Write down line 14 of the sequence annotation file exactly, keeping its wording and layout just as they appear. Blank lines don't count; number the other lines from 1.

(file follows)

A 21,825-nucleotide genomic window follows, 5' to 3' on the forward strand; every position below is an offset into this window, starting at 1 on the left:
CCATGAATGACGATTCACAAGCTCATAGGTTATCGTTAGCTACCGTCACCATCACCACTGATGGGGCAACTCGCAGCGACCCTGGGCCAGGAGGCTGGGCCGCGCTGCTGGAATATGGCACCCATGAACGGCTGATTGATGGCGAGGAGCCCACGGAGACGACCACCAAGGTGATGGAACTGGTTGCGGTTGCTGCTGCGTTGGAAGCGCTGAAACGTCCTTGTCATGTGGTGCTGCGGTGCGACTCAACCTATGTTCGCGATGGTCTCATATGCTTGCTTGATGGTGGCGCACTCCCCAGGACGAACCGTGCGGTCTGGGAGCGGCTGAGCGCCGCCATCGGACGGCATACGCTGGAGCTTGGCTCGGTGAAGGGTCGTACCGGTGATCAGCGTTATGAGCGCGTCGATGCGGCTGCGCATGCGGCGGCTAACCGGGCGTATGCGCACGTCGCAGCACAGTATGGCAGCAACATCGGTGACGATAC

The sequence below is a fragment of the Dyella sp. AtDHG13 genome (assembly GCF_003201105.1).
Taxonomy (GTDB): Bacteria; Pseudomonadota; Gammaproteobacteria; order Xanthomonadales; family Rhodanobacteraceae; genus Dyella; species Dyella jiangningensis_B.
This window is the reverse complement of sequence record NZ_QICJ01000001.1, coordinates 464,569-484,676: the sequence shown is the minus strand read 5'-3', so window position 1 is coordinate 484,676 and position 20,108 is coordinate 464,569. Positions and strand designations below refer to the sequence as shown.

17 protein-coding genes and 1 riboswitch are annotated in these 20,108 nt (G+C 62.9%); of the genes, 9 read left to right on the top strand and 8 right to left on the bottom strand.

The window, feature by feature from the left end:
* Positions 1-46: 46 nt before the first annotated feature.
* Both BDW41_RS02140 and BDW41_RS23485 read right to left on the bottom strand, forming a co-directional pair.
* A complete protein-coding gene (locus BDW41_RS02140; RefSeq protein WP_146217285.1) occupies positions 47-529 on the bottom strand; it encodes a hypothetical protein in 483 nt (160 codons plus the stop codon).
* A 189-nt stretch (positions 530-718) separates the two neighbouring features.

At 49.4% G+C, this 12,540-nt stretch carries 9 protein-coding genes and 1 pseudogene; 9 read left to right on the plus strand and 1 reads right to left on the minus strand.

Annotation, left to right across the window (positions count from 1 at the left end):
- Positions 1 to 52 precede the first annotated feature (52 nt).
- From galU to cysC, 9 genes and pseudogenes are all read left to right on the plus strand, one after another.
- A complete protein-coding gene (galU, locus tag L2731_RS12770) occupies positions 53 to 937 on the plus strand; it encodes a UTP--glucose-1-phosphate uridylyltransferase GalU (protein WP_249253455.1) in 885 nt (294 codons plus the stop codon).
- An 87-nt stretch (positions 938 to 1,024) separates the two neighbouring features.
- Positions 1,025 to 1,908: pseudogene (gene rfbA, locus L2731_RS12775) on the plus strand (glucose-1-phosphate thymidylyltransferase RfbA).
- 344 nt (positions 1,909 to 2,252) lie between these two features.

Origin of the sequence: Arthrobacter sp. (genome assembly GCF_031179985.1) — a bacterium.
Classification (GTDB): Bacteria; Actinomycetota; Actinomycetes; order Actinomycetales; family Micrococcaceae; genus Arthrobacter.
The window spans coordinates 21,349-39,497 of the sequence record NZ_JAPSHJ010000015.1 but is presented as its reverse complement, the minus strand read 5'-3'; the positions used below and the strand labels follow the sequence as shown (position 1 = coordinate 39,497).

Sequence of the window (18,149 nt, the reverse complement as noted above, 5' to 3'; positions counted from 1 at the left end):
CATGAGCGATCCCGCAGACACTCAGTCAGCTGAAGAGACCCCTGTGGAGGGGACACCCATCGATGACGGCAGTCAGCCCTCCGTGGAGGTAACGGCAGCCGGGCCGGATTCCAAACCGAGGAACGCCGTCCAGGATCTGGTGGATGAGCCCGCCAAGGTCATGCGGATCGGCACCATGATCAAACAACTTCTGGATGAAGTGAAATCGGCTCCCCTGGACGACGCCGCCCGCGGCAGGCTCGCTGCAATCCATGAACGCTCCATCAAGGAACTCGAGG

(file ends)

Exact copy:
- Positions 1 to 52 precede the first annotated feature (52 nt).